A more negative score and a deeper blue color on the map indicate that the state chamber is more liberal, while a positive score and deeper red color show the state is more conservative. You can see that blue states have become bluer and red states redder since 1997. A look at party composition in each state shows the same trend.

From “Unequal Incomes, Ideology and Gridlock: How Rising Inequality Increases Political Polarization,” by John Voorheis, Nolan McCarty and Boris Shor.

It's not just that these two trends of inequality and polarization are happening simultaneously. The researchers use statistical methods to eliminate other factors and show that a state's income inequality has a large, positive and causal effect on its political polarization. Furthermore, these results have increased in magnitude in recent years and seem to be concentrated in the states that are "reddest" by the end of the sample.

In other words, growing inequality is a strong force pushing both parties farther from the center.

The paper doesn't specifically say why this happens, except that politics gets more polarized with each election. It appears that people on either end of the economic spectrum have been developing even more different political preferences and electing people to represent those preferences.

Interestingly, however, the study shows that inequality is affecting the two parties in different ways.

First, the researchers find that Democrats as a whole have shifted farther to the left than the Republicans have to the right, with very liberal Democrats becoming even more liberal. But at the level of the state legislature, they find that ideology as a whole has shifted slightly to the right. The reason is that there has been a change in the partisan balance, with Republicans winning more seats from moderate Democrats over time.

"As the Democrat party has shrunk nationally over the course of the last 15 years, the disproportionate effect has been the replacement of moderate Democrats with Republicans, and that has tended to happen most often in states with high levels of inequality, or where inequality is growing the fastest,” McCarty said.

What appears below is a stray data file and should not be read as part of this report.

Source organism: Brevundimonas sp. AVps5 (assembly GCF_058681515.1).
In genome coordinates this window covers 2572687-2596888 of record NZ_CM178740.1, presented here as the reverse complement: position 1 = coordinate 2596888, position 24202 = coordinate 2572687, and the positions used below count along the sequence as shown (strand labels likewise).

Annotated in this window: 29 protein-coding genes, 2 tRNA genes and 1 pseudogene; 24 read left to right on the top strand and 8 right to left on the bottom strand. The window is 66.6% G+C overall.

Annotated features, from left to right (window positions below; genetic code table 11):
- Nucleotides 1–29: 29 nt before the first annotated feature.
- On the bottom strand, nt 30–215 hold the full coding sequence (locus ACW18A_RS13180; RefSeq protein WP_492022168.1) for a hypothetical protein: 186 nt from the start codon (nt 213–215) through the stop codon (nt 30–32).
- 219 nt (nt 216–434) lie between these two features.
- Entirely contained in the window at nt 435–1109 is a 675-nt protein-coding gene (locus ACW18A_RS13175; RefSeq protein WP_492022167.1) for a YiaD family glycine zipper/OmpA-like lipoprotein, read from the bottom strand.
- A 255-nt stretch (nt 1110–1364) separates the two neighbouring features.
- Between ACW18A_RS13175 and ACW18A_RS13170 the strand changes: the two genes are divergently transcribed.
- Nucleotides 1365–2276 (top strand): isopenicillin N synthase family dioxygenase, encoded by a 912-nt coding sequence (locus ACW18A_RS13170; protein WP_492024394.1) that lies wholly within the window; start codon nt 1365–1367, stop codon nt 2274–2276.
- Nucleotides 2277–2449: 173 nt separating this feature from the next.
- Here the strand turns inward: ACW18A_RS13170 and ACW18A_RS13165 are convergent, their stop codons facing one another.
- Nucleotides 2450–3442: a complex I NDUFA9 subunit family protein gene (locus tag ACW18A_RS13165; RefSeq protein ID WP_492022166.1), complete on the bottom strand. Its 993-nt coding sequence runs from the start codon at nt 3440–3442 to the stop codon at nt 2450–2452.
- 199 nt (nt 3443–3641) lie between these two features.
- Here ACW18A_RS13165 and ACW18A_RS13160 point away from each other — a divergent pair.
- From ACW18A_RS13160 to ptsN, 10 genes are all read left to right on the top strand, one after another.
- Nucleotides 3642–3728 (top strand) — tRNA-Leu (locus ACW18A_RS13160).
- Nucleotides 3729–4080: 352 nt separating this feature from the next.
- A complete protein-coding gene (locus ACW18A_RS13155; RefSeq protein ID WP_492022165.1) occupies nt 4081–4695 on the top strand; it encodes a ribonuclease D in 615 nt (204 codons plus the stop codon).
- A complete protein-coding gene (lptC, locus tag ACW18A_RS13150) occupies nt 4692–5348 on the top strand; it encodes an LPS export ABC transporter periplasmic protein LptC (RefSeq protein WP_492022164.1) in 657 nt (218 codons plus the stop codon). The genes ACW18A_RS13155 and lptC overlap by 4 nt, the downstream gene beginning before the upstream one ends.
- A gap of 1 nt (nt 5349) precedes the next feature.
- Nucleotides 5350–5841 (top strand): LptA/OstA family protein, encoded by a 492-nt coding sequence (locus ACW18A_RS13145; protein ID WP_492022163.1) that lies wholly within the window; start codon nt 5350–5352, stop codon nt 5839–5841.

The map below, which shows the percentage of seats held by Republicans, illustrates how that has happened. The percentage of seats held by Republicans has increased, especially through the South and middle America, since 1997:

From “Unequal Incomes, Ideology and Gridlock: How Rising Inequality Increases Political Polarization,” by John Voorheis, Nolan McCarty and Boris Shor.

What this means for America's future, and for voters

This study offers evidence that inequality leads to political polarization. Though they have yet to produce definitive findings, the researchers also believe, as many others in their field do, that political polarization also in turn produces more inequality, creating a vicious feedback loop of inequality and polarized politics.

How does that work? Not only are more conservative lawmakers less likely to favor redistribution, the political gridlock that results from having a more polarized system makes it harder to pass bills that might reduce income inequality, such as increasing the minimum wage, strengthening union bargaining power, or increasing redistribution through welfare, researchers say.

The research suggests that political polarization is not just a product of gerrymandering, the way districts are drawn, or caused by features of the state political system, such as having closed partisan primaries, McCarty says.

Instead, he argues that America's political polarization is a reflection of bigger, broader changes in the United States, in particular that the country has become much more diverse in terms of its economic, racial and ethnic makeup than it was in the 1950s. The diversity, unsurprisingly, has a direct impact on the political system, and we have yet to figure out how to repair the system to reflect a more diverse society, McCarty says.

So what does this mean for average voters in the near term? For one, they should be skeptical of candidates who promise an easy fix to political dysfunction in Washington.

"These are deep, complicated problems, and people need to think big picture about what underlies them. They weren’t solved by electing Barack Obama, they’re probably not going to be solved by electing Donald Trump," McCarty says.